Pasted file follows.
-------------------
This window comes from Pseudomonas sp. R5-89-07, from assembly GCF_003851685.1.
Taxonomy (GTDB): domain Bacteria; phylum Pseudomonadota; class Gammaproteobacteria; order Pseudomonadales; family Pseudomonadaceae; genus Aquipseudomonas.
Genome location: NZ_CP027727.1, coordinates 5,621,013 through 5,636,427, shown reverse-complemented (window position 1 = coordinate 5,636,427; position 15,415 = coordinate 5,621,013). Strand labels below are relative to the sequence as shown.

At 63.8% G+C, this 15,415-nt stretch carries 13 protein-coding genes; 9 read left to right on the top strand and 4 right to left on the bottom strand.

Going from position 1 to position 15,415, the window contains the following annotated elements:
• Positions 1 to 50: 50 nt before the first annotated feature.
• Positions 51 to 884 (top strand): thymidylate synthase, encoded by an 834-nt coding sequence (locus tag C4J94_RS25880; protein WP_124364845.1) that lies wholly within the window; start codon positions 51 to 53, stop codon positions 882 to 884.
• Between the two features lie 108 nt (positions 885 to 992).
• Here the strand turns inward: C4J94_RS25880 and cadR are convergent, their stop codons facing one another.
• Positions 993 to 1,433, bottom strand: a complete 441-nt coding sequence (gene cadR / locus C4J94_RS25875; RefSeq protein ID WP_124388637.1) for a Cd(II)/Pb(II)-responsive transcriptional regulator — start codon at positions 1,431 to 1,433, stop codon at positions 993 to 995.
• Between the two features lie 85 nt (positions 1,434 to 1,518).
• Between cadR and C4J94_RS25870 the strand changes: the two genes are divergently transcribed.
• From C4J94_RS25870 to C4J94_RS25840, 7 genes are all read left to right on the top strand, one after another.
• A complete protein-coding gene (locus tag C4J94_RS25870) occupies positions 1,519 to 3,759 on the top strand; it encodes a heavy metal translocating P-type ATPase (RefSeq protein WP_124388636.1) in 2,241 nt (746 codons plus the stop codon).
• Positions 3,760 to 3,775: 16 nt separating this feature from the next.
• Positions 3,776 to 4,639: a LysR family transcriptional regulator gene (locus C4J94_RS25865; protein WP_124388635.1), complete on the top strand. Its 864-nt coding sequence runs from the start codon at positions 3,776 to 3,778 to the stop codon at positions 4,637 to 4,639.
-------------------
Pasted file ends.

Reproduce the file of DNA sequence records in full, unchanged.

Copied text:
This window comes from Pseudomonas sp. R5-89-07, from assembly GCF_003851685.1.
Taxonomy (GTDB): domain Bacteria; phylum Pseudomonadota; class Gammaproteobacteria; order Pseudomonadales; family Pseudomonadaceae; genus Aquipseudomonas.
Genome location: NZ_CP027727.1, coordinates 5,621,013 through 5,636,427, shown reverse-complemented (window position 1 = coordinate 5,636,427; position 15,415 = coordinate 5,621,013). Strand labels below are relative to the sequence as shown.

At 63.8% G+C, this 15,415-nt stretch carries 13 protein-coding genes; 9 read left to right on the top strand and 4 right to left on the bottom strand.

Going from position 1 to position 15,415, the window contains the following annotated elements:
• Positions 1 to 50: 50 nt before the first annotated feature.
• Positions 51 to 884 (top strand): thymidylate synthase, encoded by an 834-nt coding sequence (locus tag C4J94_RS25880; protein WP_124364845.1) that lies wholly within the window; start codon positions 51 to 53, stop codon positions 882 to 884.
• Between the two features lie 108 nt (positions 885 to 992).
• Here the strand turns inward: C4J94_RS25880 and cadR are convergent, their stop codons facing one another.
• Positions 993 to 1,433, bottom strand: a complete 441-nt coding sequence (gene cadR / locus C4J94_RS25875; RefSeq protein ID WP_124388637.1) for a Cd(II)/Pb(II)-responsive transcriptional regulator — start codon at positions 1,431 to 1,433, stop codon at positions 993 to 995.
• Between the two features lie 85 nt (positions 1,434 to 1,518).
• Between cadR and C4J94_RS25870 the strand changes: the two genes are divergently transcribed.
• From C4J94_RS25870 to C4J94_RS25840, 7 genes are all read left to right on the top strand, one after another.
• A complete protein-coding gene (locus tag C4J94_RS25870) occupies positions 1,519 to 3,759 on the top strand; it encodes a heavy metal translocating P-type ATPase (RefSeq protein WP_124388636.1) in 2,241 nt (746 codons plus the stop codon).
• Positions 3,760 to 3,775: 16 nt separating this feature from the next.
• Positions 3,776 to 4,639: a LysR family transcriptional regulator gene (locus C4J94_RS25865; protein WP_124388635.1), complete on the top strand. Its 864-nt coding sequence runs from the start codon at positions 3,776 to 3,778 to the stop codon at positions 4,637 to 4,639.